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Land board increases grazing fees for state leases

HELENA, Mont. (AP)--The Montana Land Board agreed Nov. 21 to increase the amount it charges ranchers for grazing on state land, but only after it reduced the proposed increase amid criticism from ranchers.

Ranchers argued the increase of more than 50 percent, which will be phased in over five years, is still too high.

The land board, made up of five statewide elected officials from the governor on down, voted Nov. 21. It made several changes to the proposed increase that came as a result of a study commissioned by the board that found the state was charging far less than market value. The board argued that the sizable increase was needed because the amount had not been adjusted for inflation in years.

The rates would affect about 4 million acres of state land--and nearly 5,000 ranchers who lease the land from the state. Agency Director Mary Sexton said that every $1 increase in the average $6.50 price per animal unit currently charged would raise an extra $1 million a year for state coffers.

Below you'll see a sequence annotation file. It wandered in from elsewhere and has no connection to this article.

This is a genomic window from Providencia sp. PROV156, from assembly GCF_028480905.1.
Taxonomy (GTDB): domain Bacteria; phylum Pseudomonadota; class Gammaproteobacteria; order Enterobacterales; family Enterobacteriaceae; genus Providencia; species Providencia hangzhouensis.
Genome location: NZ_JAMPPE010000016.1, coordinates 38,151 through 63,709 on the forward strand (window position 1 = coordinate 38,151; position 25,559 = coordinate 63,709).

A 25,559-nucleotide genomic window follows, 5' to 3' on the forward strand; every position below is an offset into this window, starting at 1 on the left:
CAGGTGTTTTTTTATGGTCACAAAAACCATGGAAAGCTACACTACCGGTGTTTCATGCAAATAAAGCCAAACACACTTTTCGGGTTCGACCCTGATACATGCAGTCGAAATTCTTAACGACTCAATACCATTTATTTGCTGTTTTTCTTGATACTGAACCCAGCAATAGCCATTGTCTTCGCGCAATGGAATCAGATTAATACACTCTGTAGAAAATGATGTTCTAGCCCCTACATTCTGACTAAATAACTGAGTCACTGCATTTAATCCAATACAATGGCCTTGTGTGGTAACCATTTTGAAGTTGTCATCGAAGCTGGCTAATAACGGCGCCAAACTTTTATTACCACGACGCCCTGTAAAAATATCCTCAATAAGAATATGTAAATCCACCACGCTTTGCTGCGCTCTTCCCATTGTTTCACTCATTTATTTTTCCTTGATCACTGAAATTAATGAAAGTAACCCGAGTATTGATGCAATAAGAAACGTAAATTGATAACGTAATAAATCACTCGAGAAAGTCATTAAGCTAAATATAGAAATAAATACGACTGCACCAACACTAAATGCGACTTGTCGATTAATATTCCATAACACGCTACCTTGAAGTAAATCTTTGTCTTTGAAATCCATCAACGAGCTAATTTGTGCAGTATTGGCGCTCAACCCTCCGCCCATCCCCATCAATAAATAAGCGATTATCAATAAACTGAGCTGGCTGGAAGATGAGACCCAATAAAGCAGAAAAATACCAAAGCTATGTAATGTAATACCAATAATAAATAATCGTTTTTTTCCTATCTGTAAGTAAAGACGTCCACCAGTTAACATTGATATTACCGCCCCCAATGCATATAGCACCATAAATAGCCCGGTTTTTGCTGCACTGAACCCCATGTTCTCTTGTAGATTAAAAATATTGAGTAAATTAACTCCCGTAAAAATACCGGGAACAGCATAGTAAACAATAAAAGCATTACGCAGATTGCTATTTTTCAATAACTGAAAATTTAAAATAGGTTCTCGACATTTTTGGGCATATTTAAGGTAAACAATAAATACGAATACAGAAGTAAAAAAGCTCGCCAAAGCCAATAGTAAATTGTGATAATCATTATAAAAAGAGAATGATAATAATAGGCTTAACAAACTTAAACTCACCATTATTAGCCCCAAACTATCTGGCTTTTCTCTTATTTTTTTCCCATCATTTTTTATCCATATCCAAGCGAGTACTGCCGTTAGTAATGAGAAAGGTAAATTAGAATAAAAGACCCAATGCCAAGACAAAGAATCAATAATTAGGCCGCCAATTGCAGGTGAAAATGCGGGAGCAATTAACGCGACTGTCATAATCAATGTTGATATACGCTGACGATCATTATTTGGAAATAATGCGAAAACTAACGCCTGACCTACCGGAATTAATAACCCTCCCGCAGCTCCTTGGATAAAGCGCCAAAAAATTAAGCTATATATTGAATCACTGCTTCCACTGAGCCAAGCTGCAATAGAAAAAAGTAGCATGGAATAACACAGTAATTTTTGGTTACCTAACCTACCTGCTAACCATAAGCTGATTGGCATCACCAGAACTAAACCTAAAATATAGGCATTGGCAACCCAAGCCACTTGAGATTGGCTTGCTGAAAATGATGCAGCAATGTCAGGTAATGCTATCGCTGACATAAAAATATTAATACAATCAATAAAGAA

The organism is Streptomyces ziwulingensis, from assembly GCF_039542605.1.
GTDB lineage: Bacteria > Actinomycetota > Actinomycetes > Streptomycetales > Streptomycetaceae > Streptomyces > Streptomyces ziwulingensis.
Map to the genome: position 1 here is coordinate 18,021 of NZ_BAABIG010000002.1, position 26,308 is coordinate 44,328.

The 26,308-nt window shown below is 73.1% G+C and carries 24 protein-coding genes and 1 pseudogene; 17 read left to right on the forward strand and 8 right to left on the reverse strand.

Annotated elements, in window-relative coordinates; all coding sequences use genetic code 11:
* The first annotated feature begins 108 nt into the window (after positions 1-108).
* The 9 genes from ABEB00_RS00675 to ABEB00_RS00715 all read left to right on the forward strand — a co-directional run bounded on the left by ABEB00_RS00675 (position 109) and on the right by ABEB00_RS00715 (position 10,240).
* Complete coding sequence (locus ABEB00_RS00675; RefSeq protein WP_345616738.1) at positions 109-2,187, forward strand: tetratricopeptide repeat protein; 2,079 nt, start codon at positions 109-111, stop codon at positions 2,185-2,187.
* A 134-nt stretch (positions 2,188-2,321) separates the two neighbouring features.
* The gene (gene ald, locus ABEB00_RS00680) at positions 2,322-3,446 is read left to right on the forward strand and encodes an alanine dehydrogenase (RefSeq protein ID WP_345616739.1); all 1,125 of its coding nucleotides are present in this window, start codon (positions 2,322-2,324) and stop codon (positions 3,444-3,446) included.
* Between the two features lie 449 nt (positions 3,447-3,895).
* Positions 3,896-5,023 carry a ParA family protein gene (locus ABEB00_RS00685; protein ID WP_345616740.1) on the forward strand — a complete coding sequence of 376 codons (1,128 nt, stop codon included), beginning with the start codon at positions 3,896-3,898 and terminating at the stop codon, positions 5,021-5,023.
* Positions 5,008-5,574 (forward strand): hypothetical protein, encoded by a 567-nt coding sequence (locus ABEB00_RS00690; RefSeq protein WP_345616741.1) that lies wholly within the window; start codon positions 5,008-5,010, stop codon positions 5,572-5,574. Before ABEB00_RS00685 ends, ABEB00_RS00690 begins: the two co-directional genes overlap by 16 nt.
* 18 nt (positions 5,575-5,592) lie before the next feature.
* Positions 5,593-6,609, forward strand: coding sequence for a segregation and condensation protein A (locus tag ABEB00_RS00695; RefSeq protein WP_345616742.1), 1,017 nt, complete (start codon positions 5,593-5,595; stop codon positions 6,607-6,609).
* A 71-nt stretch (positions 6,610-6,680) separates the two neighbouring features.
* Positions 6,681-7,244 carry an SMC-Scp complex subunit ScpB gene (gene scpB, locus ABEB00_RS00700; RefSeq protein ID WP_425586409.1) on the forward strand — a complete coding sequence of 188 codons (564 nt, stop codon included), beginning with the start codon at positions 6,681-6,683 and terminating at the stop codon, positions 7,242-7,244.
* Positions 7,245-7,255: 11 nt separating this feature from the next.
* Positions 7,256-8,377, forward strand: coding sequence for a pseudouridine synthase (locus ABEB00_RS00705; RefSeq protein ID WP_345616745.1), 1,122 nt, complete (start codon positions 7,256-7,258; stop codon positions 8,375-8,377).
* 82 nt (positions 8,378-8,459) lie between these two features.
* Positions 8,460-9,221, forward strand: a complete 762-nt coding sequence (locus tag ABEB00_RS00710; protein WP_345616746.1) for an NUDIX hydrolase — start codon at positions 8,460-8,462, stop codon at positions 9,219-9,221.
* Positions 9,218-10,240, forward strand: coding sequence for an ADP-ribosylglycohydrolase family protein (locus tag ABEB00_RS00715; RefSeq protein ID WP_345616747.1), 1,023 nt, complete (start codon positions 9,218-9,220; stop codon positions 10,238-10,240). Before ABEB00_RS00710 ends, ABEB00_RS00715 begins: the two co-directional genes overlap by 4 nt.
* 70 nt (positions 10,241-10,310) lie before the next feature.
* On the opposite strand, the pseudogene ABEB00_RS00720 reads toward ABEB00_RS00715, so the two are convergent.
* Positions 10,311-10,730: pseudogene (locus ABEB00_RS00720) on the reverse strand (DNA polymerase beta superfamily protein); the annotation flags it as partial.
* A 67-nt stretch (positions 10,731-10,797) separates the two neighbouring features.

The land board agreed to increase that amount to $10.19 over five years, which will raise roughly an additional $3 million when fully implemented.

Sexton said that the amount charged ranchers was set to increase anyway next year to $7.30, based upon a factor tied to beef prices. After the vote, ranchers will be charged about $7.90 for state leases when bills are sent out in spring of 2012.

Gov. Brian Schweitzer said the state is under pressure from school advocates who argue the state needs to charge more for the resources it is constitutionally required to manage for maximum return to the school trust. The ranchers will still be paying far less than what the private market charges for similar leases, he said.

Schweitzer said he leases some land for cattle grazing and recently ran an advertisement and found people were very willing to pay $20 per animal for conditions very similar to state land.

"If the private is worth 20 bucks, and I don't think anyone would disagree with that, then where do we go with the state land?" Schweitzer asked a room full of ranchers who complained before the meeting about the proposed hike.

Ranchers argued that the leases on state land are not as valuable as leases on private land for a variety of reasons.

Glasgow rancher Steven Page said the state parcels are landlocked inside of his own holdings, and those state parcels are only made valuable by the water and infrastructure made available by his adjoining private land. He argued the land board was relying on incorrect information and urged it to postpone the decision.

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